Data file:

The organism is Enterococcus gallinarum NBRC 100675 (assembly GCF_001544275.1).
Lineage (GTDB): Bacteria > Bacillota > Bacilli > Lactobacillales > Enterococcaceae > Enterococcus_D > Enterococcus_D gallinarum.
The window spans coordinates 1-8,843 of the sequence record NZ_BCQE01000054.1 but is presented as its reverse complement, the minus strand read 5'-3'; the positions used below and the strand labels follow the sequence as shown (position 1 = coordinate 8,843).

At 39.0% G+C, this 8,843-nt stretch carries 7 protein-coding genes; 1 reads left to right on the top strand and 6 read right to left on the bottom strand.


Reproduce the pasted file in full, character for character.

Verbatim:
The organism is Enterococcus gallinarum NBRC 100675 (assembly GCF_001544275.1).
Lineage (GTDB): Bacteria > Bacillota > Bacilli > Lactobacillales > Enterococcaceae > Enterococcus_D > Enterococcus_D gallinarum.
The window spans coordinates 1-8,843 of the sequence record NZ_BCQE01000054.1 but is presented as its reverse complement, the minus strand read 5'-3'; the positions used below and the strand labels follow the sequence as shown (position 1 = coordinate 8,843).

At 39.0% G+C, this 8,843-nt stretch carries 7 protein-coding genes; 1 reads left to right on the top strand and 6 read right to left on the bottom strand.